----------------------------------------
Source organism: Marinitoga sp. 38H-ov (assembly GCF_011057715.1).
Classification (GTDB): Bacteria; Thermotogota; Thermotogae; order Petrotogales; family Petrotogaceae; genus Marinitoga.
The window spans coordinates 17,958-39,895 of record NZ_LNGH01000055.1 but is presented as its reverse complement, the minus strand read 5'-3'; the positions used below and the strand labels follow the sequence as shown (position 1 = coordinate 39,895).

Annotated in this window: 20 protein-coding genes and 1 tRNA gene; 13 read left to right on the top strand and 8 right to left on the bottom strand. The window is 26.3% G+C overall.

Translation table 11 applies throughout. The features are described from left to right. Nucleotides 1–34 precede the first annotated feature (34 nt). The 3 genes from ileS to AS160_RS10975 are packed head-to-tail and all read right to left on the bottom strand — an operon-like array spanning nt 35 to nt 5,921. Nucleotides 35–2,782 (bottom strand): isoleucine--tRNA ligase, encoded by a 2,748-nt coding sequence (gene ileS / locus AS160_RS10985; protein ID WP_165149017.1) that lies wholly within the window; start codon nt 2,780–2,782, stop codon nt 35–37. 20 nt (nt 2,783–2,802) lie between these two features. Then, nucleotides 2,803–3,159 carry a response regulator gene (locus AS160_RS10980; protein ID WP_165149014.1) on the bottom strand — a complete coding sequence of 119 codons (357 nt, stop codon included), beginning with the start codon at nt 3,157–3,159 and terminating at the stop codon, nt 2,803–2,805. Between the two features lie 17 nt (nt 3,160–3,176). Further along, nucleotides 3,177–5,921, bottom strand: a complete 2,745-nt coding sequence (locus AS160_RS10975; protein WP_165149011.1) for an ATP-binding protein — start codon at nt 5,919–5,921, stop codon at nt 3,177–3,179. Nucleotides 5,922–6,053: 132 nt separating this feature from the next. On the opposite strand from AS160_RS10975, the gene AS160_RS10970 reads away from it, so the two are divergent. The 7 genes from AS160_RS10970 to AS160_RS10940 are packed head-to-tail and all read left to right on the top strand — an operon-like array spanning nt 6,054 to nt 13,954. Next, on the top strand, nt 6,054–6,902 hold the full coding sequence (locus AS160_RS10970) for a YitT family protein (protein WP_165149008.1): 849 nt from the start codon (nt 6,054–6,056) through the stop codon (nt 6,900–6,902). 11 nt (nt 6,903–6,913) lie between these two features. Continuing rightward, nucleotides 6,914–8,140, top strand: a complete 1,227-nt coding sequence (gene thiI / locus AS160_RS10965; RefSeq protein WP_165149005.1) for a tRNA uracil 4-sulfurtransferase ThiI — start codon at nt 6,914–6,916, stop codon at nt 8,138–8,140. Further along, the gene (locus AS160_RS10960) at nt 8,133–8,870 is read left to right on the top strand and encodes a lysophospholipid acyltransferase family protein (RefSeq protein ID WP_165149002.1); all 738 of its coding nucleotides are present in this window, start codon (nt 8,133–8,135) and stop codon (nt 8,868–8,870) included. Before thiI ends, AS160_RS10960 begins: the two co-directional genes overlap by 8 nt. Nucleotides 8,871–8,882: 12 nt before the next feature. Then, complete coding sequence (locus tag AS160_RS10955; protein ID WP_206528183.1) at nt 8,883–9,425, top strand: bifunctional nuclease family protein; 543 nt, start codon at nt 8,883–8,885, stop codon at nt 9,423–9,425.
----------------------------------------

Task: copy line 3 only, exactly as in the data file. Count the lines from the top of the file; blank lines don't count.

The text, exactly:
The window spans coordinates 17,958-39,895 of record NZ_LNGH01000055.1 but is presented as its reverse complement, the minus strand read 5'-3'; the positions used below and the strand labels follow the sequence as shown (position 1 = coordinate 39,895).